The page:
Let 100 Ollis Bloom-A Rabbi, a Billionaire and a Vision

Article excerpt

"Everything in my life is created by serendipitous moments," says Rabbi Harry Sky, recalling his key role in starting an adult learning program at the University of Southern Maine (USM) that has become the hub of a rapidly expanding national network of college institutes devoted to serving older learners.

Rabbi Sky, age 82, is the retired rabbi of Temple Beth-El in Portland, Maine. The serendipitous moment he is referring to occurred in the spring of 1999 when, after officiating at the funeral of a prominent local orthodontist, he was talking with one of the deceased man's brothers.

"So, Rabbi, what have you been doing?" the brother asked.

"I've been working for the past three years to establish a Senior College at USM," Rabbi Sky replied. "I don't know how to do it, but I'm trying." The man Harry Sky was talking to was billionaire California businessman and art patron Bernard Osher. He did know how.

OSHER MOVED QUICKLY

"Mr. Osher was so impressed with Rabbi Sky and his description of Senior College and the work of [program director] Kali Lightfoot," said Mary Bitterman, president of the San Francisco-based Bernard Osher Foundation, "that he decided to move quickly. He is a Maine native and he is very straightforward. He decided to endow the program. When he got back to California, he said, 'Let's think about what more we could do here.'"

Seven years and tens of millions of Bernard Osher's dollars later, 93 Osher Lifelong Learning Institutes (OLLI) on college campuses now serve tens of thousands of seasoned adults from Maine to Hawaii. There are 30 OLLI campus programs in California alone. The Osher Foundation's goal is to establish and endow 100 Osher institutes nationwide.

The sudden rise of the OLLIs is the latest chapter in the modern history of adult education, a chapter that began in 1962 when the New School for Social Research in New York City responded to requests from retired local schoolteachers for more challenging noncredit courses. Today, more than 500 lifelong learning institutes operate in the United States, 300 of them in the Elderhostel Institute Network. Furthermore, the University of the Third Age is a network of lifelong learning programs at more than 500 sites throughout the world.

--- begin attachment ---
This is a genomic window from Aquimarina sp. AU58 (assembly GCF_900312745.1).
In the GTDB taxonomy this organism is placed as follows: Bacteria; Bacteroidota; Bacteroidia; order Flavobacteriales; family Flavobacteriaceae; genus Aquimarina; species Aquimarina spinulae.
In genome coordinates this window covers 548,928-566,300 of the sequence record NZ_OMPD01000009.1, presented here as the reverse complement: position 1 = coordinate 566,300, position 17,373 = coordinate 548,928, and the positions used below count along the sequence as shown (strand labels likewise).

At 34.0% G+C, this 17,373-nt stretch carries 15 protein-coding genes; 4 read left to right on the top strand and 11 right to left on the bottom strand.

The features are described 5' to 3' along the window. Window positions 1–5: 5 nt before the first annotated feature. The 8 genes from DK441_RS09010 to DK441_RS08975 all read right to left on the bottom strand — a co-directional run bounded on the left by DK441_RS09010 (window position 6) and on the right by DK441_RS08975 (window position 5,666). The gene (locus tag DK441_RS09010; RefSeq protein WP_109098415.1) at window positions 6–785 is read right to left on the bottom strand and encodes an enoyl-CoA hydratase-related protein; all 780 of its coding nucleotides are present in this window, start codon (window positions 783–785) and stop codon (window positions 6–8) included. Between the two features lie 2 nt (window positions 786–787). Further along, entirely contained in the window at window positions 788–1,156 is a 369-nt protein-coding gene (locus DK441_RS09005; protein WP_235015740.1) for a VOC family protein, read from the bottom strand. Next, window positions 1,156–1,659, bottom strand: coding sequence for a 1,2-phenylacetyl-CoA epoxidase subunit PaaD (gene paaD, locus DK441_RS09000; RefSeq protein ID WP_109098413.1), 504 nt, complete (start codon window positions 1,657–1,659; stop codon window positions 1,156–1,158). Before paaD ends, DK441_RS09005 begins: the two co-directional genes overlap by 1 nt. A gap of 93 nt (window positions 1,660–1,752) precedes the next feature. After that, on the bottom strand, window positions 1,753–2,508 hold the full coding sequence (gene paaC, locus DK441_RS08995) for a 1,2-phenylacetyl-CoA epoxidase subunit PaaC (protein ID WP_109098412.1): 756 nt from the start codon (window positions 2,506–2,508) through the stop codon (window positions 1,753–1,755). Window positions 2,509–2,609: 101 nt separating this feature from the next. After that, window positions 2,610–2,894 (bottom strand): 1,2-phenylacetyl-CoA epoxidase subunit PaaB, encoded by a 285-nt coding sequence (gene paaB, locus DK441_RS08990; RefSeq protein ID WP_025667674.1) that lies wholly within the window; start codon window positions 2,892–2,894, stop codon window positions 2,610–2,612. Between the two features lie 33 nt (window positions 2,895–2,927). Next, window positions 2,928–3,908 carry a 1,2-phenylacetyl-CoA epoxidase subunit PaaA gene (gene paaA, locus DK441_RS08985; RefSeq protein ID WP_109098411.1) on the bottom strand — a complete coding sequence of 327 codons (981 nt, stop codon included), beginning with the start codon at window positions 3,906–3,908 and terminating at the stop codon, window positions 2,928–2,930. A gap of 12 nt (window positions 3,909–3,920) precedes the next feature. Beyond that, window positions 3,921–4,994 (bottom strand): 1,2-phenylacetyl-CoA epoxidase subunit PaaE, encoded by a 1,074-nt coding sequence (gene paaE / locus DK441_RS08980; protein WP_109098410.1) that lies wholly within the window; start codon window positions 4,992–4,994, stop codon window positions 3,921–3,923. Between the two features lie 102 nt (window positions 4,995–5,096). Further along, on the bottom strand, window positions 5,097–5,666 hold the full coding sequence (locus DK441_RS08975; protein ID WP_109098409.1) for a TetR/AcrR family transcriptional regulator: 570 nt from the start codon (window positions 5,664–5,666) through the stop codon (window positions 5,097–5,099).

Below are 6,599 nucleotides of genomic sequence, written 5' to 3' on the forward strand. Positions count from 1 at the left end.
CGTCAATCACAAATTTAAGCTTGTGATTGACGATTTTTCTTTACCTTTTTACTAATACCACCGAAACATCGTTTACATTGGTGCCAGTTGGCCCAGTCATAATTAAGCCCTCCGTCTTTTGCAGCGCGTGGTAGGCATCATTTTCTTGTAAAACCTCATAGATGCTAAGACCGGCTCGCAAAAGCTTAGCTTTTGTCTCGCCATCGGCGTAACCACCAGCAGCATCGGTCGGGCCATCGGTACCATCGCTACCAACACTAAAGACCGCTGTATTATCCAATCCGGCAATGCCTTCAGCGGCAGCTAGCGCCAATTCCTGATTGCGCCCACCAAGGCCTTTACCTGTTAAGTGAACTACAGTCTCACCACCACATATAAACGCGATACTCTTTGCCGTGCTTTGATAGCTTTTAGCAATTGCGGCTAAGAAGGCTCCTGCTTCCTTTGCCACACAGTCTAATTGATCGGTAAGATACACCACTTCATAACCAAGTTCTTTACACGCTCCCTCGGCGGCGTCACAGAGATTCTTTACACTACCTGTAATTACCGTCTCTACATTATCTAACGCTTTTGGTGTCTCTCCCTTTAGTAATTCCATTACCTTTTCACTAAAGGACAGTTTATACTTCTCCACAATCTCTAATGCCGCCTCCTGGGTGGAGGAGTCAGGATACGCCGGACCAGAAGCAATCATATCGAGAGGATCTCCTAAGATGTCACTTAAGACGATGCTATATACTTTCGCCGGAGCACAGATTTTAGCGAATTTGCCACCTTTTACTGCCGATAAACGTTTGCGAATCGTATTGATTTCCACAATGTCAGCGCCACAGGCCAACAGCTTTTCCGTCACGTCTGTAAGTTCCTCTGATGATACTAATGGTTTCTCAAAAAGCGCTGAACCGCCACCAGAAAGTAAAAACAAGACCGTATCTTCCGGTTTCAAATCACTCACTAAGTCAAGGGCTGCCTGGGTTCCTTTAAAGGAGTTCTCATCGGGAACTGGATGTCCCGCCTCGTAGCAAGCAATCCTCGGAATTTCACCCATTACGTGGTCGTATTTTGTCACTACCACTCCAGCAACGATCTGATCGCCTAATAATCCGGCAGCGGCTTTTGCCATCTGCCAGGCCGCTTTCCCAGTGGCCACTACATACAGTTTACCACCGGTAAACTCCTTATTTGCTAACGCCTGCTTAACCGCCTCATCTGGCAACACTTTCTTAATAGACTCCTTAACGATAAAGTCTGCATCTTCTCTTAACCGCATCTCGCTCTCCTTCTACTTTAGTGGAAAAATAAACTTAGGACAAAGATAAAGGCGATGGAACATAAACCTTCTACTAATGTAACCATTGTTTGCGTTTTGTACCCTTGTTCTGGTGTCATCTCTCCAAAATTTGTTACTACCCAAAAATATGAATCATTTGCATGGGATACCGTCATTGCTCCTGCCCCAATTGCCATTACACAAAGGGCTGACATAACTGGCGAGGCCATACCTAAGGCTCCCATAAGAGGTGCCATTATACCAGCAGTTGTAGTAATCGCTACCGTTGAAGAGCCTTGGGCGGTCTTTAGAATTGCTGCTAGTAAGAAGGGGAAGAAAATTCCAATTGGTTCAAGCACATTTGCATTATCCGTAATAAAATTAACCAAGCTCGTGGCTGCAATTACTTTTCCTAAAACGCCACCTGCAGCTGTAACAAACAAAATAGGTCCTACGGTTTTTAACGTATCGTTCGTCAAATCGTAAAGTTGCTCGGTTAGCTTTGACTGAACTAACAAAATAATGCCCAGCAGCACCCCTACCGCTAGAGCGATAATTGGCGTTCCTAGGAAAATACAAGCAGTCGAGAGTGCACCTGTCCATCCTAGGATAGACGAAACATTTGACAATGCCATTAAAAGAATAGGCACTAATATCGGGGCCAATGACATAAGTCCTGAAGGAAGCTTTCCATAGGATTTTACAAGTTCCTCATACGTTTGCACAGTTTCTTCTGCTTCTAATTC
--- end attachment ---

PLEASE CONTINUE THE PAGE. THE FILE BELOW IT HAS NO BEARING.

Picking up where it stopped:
Bernard Osher, 79, made his fortune in the savings and loan industry through Golden West Financial Services Corporation and as the former owner of the Butterfield and Butterfield art auction firm in San Francisco. Until recently, Forbes listed Osher on its list of the 400 richest Americans, with an estimated net worth of close to $1 billion.

The Osher Foundation, which also gives grants to university tuition scholarships, three integrative medical centers, and arts or cultural organizations, developed a model to support the long-term stability of OLLIs. This approach involves several years of operating grants of $100,000 annually followed by consideration for an endowment grant of no less than $1 million. To date, eight of the Osher institutes have been endowed. Also, USM received $2 million in 2001 to endow the first Osher Lifelong Learning Center and another $2 million in 2004 to establish a national resource center for the growing OLLI network.

LEARNING NEW THINGS

OLLIs are membership organizations. The institute at USM, for example, has 950 members who pay annual membership dues of $25 plus $50 for the first course and $25 for each additional course. The USM program uses peer teaching and all faculty are unpaid volunteers. Rabbi Sky has taught courses in scriptures, mysticism, the teachings of Carl Jung and the New Testament from a Jewish perspective. The very first course he taught on comparative world religions drew 110 students.

"It is people who never went to college and people with PhDs who taught college," said Rabbi Sky of students attracted to Osher classes. "It's people whose minds are still working, who want to learn new things and who don't want to live in isolation. …